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Car drivers can keep cyclists safer just by changing how they open their doors

| Apr 26, 2021 | Pedestrian Accidents |

No driver wants to cause a serious accident — but there are plenty of pitfalls out there on the roads. As spring turns into summer, one of those dangers will be an increasing number of bicyclists all around.

When the occupants of passenger vehicles open their doors into the road, there’s a significant chance they could do so directly into the path of an oncoming cyclist. Getting “doored” can be deadly for the cyclist. All it takes to prevent this kind of accident, however, is learning the “Dutch Reach.”

What is the Dutch Reach?

The Dutch Reach is a safer way of opening car doors — and it’s incredibly effective and simple.

To use the Dutch Reach, you need to open the vehicle’s door with your most-opposite hand. Most people open car doors with the hand they have nearest the door. When you do this, you need to make a conscious effort to look back to ensure it is clear.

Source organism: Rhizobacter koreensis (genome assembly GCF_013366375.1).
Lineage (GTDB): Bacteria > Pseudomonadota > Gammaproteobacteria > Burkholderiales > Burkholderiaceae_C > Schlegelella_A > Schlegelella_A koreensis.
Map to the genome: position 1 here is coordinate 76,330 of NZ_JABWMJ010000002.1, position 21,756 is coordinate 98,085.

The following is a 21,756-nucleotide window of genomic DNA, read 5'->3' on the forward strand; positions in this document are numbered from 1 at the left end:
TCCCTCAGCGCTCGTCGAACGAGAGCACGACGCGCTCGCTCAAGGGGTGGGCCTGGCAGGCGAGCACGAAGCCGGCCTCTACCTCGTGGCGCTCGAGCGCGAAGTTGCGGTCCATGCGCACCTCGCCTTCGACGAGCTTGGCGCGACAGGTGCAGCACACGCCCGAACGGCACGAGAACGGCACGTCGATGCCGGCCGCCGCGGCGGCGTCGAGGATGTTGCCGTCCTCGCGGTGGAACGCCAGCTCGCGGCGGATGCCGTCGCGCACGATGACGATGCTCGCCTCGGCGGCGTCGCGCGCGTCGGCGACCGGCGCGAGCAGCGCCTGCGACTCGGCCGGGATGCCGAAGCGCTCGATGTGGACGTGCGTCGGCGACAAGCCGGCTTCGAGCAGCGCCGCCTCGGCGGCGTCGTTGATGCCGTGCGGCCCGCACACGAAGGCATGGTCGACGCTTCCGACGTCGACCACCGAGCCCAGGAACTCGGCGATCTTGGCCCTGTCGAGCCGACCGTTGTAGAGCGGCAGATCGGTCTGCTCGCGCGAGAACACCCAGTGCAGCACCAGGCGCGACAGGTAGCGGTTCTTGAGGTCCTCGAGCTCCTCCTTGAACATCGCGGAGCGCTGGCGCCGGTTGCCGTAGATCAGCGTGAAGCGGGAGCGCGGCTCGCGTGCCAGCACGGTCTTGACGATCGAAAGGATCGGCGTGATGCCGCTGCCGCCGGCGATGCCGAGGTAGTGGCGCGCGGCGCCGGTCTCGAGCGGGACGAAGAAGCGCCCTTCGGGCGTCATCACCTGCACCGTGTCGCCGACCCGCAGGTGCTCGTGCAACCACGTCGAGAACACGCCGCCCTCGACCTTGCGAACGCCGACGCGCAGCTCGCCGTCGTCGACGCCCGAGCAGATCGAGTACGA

When you use the hand furthest away from your door, it forces you to turn your body and your head in a way that automatically lets you look over your shoulder. It makes it easier to spot a cyclist and avoid opening the door into their path. 

The Dutch Reach will not prevent all bicycle accidents. Yet, even if it saves one life or prevents one cyclist from being seriously injured, it is hard to justify not using it. 

What happens if you’re a cyclist who was injured in a “dooring” accident?

Accidents can happen in a flash — and the injuries you suffer by being doored can last a lifetime. If you were injured by a negligent driver, you may have the ability to recover compensation for your losses. An attorney can help you learn more.

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